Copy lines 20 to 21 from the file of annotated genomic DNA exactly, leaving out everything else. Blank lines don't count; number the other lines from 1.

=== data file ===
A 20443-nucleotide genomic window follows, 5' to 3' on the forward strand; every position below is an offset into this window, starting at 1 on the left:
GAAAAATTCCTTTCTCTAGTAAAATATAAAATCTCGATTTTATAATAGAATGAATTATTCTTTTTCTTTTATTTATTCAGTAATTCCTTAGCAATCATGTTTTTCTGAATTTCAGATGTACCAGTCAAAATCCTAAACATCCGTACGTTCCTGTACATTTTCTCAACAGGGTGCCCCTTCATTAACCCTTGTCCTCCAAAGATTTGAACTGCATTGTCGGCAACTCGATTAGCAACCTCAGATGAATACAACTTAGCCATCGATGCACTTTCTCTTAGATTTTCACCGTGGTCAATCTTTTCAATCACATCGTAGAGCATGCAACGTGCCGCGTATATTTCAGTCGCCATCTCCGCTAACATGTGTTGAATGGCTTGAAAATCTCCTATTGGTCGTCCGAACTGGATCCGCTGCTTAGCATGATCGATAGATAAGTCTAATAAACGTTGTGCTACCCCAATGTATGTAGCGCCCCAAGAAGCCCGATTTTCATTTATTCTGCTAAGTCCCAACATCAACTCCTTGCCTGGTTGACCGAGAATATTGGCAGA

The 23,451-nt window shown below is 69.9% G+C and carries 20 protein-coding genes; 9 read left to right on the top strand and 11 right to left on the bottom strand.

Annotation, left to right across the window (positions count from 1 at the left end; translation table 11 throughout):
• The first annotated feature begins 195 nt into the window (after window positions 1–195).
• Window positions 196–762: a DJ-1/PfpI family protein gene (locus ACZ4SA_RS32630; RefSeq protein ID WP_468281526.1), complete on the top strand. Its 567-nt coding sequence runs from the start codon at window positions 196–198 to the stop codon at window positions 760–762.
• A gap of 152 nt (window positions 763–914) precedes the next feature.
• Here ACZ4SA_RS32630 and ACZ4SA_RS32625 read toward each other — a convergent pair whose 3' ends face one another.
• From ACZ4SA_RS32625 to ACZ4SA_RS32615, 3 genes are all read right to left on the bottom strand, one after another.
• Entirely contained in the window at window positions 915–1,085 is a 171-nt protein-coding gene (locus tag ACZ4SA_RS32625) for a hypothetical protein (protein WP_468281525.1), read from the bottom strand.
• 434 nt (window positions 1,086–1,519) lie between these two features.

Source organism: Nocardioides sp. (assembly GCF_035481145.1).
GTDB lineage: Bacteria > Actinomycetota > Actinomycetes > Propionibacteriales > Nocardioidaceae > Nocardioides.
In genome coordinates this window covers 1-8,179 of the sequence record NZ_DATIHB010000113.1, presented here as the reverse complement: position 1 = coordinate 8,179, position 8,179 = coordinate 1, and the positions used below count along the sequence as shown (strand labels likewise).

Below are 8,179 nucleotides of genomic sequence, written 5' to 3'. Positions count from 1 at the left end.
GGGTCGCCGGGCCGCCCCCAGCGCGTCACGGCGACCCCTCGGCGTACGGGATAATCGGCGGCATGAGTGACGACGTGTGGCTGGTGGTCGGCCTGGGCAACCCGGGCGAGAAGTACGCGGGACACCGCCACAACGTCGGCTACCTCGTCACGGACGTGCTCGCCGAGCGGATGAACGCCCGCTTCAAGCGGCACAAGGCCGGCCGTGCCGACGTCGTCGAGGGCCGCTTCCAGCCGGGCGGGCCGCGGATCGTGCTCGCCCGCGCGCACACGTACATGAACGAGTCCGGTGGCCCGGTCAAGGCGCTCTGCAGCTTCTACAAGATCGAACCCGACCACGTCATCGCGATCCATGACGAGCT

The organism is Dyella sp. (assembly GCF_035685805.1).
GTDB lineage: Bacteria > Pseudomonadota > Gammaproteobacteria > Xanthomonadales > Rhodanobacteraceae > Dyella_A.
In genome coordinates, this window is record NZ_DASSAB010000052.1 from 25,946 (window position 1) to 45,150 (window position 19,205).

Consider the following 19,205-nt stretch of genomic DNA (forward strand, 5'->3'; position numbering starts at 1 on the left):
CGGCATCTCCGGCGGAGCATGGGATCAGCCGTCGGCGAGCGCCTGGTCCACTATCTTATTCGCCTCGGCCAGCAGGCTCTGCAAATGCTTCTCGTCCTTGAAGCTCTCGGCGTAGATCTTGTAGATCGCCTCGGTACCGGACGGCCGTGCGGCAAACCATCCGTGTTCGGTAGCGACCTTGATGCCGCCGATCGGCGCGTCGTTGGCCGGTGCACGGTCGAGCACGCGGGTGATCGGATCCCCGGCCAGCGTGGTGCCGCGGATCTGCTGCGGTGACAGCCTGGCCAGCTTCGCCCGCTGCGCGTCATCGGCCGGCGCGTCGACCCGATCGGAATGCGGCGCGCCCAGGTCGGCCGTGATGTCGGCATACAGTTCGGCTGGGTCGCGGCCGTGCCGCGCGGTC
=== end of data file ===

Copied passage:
Consider the following 19,205-nt stretch of genomic DNA (forward strand, 5'->3'; position numbering starts at 1 on the left):
CGGCATCTCCGGCGGAGCATGGGATCAGCCGTCGGCGAGCGCCTGGTCCACTATCTTATTCGCCTCGGCCAGCAGGCTCTGCAAATGCTTCTCGTCCTTGAAGCTCTCGGCGTAGATCTTGTAGATCGCCTCGGTACCGGACGGCCGTGCGGCAAACCATCCGTGTTCGGTAGCGACCTTGATGCCGCCGATCGGCGCGTCGTTGGCCGGTGCACGGTCGAGCACGCGGGTGATCGGATCCCCGGCCAGCGTGGTGCCGCGGATCTGCTGCGGTGACAGCCTGGCCAGCTTCGCCCGCTGCGCGTCATCGGCCGGCGCGTCGACCCGATCGGAATGCGGCGCGCCCAGGTCGGCCGTGATGTCGGCATACAGTTCGGCTGGGTCGCGGCCGTGCCGCGCGGTC